I still have
you rectangle
black leather wallet,
but it is empty now:


the money notes
banked in your account,
the cards sorted,
cut up and shredded,


the loose coins given
to your chosen charity.
How lonely it looks now
without you to handle;


the leather worn
at the edges
through use
you gave,


shiny black,
silent black,
unused now,
kept as a memory


to hold onto in days
of hurt like now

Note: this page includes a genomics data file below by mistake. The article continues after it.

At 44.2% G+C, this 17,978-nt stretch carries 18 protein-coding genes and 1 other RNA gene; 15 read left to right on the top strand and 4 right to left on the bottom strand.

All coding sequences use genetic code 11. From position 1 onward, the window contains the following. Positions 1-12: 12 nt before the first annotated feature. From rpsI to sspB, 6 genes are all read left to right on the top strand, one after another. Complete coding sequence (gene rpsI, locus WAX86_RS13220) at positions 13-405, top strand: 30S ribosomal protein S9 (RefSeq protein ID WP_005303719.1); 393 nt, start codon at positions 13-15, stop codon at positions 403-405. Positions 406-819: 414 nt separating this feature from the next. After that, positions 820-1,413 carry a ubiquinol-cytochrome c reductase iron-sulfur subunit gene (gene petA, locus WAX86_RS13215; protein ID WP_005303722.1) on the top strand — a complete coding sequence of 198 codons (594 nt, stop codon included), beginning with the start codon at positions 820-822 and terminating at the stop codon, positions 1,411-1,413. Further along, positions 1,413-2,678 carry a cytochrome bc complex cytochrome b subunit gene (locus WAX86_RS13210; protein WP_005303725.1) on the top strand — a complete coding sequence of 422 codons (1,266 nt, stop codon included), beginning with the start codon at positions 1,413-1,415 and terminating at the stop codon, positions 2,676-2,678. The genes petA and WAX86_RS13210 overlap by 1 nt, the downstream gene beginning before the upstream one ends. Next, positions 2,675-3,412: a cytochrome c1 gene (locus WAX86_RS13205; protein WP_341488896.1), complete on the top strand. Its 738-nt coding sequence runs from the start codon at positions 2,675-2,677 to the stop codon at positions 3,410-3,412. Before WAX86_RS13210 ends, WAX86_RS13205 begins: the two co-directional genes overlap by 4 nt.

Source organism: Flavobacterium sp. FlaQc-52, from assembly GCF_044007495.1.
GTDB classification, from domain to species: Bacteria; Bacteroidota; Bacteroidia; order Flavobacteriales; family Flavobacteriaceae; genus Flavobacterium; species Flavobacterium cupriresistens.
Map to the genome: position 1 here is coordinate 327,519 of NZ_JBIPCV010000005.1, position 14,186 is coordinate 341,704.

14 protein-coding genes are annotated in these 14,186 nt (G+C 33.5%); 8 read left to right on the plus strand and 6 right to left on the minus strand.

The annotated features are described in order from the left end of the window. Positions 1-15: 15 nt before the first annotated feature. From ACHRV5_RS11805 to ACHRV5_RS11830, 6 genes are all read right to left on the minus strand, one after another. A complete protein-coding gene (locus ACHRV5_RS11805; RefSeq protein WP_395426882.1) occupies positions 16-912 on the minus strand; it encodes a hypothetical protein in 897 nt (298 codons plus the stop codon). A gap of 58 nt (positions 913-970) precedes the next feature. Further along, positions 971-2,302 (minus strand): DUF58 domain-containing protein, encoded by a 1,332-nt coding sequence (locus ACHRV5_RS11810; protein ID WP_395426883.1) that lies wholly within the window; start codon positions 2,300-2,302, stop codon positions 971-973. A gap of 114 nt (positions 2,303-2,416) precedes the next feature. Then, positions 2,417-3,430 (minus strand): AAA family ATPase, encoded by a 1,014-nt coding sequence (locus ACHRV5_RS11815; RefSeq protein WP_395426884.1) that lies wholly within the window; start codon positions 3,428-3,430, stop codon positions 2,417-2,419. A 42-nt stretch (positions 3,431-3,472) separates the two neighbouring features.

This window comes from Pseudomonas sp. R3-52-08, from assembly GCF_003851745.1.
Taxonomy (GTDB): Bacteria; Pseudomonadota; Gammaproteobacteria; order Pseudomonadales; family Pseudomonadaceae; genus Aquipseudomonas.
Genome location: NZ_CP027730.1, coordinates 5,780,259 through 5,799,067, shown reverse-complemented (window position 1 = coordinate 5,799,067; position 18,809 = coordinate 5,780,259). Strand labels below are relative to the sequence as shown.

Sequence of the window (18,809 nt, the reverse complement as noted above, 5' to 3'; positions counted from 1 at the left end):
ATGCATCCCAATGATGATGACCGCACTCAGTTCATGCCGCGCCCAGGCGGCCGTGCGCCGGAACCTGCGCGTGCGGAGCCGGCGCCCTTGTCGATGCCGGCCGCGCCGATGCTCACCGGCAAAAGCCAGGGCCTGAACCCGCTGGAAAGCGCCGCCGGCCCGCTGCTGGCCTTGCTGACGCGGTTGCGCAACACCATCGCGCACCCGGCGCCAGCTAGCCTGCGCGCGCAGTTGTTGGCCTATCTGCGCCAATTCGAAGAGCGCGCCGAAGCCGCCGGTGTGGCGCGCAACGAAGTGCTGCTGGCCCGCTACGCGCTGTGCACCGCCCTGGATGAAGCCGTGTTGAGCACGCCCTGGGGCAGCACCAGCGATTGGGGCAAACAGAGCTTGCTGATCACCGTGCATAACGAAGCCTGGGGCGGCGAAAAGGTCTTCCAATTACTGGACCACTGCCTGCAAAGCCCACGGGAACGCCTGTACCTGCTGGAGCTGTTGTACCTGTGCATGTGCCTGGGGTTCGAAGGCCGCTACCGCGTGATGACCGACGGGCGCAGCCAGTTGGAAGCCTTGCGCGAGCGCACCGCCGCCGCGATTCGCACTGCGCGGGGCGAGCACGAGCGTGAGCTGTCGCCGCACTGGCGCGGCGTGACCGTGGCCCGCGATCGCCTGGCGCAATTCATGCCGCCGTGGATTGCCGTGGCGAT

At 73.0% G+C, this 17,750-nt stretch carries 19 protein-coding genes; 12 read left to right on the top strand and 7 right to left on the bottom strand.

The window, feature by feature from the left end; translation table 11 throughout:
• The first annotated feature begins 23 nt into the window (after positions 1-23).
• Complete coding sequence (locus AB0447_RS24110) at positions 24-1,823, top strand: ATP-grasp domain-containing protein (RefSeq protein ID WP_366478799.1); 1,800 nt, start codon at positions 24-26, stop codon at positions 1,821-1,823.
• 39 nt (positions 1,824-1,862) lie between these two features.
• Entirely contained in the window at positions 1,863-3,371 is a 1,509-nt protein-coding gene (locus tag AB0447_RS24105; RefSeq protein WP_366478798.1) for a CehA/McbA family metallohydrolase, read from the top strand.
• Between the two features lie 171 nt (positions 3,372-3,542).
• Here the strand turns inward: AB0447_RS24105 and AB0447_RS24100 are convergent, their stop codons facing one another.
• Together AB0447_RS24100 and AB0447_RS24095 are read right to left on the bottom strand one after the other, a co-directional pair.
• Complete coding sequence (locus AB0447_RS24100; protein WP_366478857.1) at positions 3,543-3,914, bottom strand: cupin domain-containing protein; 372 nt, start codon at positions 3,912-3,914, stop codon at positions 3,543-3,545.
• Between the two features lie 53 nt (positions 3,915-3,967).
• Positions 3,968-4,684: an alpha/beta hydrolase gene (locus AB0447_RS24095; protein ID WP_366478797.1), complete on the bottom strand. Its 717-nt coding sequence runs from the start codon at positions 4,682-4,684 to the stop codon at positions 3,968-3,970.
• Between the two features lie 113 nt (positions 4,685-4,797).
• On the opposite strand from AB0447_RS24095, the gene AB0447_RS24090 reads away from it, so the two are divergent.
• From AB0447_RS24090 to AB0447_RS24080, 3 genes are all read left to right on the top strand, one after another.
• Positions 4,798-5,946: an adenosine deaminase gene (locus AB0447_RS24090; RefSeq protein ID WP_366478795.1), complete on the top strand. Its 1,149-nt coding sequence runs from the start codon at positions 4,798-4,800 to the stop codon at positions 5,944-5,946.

and years to come.
I remember


that last Saturday
in hospital,
you took out coins,
to buy bottles of water,


to quench your thirst
and help you pee.
The wallet looked full then,
bulging at the seams,


full of use and life,
held in your hands,
your fingers working
the coin zip.


Now it lays there
unused and thin,
your DNA
all over it,


worked in the seams,
the leather,
the small pocket
of the wallet.


I feel close to you
when I rub a thumb
or ageing finger
along its black


rectangle length,
the shiny worn leather,
bringing us, momentarily,
closer together.


View dadio's Full Portfolio